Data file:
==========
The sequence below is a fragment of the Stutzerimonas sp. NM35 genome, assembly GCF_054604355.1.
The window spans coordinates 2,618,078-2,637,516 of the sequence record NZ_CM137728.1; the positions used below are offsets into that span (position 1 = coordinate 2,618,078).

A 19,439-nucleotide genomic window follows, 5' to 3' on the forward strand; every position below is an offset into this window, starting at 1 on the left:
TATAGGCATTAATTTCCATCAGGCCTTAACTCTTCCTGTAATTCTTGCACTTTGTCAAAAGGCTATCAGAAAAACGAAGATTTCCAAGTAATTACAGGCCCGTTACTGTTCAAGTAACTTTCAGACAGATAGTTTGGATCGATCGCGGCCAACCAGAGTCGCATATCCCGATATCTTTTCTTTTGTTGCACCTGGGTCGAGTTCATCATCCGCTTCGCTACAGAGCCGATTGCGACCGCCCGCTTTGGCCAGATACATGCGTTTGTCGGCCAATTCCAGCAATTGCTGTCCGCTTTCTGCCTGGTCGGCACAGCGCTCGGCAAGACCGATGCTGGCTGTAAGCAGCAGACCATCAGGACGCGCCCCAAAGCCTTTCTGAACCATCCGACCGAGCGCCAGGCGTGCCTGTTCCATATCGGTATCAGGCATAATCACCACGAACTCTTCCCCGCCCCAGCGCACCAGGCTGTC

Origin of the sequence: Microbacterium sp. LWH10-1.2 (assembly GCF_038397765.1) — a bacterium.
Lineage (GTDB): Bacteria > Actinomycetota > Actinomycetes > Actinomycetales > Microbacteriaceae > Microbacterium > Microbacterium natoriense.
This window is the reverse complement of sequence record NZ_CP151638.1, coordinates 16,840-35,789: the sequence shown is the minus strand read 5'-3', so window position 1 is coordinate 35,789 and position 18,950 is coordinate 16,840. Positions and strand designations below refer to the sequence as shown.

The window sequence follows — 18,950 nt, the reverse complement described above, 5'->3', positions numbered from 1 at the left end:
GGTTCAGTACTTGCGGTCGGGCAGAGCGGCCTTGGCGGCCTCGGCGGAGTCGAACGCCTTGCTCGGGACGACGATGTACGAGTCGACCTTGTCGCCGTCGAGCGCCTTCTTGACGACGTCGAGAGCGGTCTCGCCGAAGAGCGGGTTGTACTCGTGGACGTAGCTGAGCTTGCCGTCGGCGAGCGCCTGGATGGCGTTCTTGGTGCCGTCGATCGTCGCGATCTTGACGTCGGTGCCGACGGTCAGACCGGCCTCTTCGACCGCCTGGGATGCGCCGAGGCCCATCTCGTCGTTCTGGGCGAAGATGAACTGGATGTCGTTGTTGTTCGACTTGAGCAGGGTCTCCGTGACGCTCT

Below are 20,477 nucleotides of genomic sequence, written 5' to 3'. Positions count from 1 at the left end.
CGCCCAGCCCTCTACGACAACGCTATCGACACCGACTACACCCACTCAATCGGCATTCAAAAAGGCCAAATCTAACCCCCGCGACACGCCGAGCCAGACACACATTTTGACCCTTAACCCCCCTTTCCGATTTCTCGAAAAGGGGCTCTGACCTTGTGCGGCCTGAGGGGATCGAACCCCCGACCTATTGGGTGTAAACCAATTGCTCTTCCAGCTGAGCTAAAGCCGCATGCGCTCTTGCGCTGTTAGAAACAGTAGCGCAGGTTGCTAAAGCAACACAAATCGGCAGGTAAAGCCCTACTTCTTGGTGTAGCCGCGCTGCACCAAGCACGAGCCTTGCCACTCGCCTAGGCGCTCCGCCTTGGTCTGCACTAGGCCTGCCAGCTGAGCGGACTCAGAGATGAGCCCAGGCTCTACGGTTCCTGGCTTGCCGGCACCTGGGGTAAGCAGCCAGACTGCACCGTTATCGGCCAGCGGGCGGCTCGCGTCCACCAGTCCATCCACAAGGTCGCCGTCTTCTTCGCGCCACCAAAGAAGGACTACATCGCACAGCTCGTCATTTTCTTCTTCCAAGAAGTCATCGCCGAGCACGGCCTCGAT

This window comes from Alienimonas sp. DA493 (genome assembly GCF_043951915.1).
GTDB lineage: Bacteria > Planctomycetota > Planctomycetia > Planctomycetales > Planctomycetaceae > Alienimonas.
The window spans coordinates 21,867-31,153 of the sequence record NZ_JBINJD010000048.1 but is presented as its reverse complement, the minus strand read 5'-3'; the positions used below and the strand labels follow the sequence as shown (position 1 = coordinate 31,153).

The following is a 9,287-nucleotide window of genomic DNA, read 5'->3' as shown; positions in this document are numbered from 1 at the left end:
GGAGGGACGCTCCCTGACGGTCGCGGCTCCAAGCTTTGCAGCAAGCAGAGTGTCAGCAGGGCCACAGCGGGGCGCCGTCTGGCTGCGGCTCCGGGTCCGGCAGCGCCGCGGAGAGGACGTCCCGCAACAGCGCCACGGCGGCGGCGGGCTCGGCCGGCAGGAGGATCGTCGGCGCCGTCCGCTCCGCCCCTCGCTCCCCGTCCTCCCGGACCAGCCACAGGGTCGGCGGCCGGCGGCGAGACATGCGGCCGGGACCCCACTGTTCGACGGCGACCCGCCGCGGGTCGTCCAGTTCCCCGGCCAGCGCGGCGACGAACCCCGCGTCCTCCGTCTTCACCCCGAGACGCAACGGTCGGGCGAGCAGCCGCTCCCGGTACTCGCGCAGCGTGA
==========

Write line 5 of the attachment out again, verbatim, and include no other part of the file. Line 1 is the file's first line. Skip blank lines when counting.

Origin of the sequence: Microbacterium sp. LWH10-1.2 (assembly GCF_038397765.1) — a bacterium.